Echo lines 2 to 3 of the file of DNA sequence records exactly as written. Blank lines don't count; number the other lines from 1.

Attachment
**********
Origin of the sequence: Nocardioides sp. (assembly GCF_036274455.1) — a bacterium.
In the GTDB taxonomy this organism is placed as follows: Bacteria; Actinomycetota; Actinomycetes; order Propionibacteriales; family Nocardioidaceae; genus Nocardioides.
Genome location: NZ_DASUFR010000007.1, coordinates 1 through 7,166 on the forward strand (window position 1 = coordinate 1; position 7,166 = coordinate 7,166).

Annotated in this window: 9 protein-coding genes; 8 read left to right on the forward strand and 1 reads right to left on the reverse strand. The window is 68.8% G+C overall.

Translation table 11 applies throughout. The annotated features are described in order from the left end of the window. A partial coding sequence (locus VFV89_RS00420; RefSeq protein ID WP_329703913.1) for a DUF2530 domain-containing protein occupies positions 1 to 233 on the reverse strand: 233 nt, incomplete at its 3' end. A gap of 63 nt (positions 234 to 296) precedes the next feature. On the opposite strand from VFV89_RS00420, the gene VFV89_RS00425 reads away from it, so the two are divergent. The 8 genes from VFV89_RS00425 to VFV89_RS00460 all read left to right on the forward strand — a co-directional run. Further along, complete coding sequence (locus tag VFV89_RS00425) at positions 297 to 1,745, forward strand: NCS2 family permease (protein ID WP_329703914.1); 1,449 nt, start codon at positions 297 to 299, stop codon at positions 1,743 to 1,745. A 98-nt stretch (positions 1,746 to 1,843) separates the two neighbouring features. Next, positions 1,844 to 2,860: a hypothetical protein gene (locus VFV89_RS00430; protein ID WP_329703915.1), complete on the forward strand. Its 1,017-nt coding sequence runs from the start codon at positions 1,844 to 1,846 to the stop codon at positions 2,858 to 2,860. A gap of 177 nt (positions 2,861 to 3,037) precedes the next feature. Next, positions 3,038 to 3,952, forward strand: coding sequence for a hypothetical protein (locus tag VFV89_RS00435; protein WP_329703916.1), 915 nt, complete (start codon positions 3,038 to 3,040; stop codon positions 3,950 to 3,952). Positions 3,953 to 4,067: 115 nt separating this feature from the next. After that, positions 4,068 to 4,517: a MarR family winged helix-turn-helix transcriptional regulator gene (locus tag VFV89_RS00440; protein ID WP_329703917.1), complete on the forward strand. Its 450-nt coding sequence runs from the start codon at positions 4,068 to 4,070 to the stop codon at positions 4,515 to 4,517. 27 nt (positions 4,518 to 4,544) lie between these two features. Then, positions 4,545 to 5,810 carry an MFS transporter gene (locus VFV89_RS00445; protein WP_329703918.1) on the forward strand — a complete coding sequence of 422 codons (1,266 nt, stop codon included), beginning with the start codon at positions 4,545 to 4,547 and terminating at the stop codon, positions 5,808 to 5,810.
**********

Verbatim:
In the GTDB taxonomy this organism is placed as follows: Bacteria; Actinomycetota; Actinomycetes; order Propionibacteriales; family Nocardioidaceae; genus Nocardioides.
Genome location: NZ_DASUFR010000007.1, coordinates 1 through 7,166 on the forward strand (window position 1 = coordinate 1; position 7,166 = coordinate 7,166).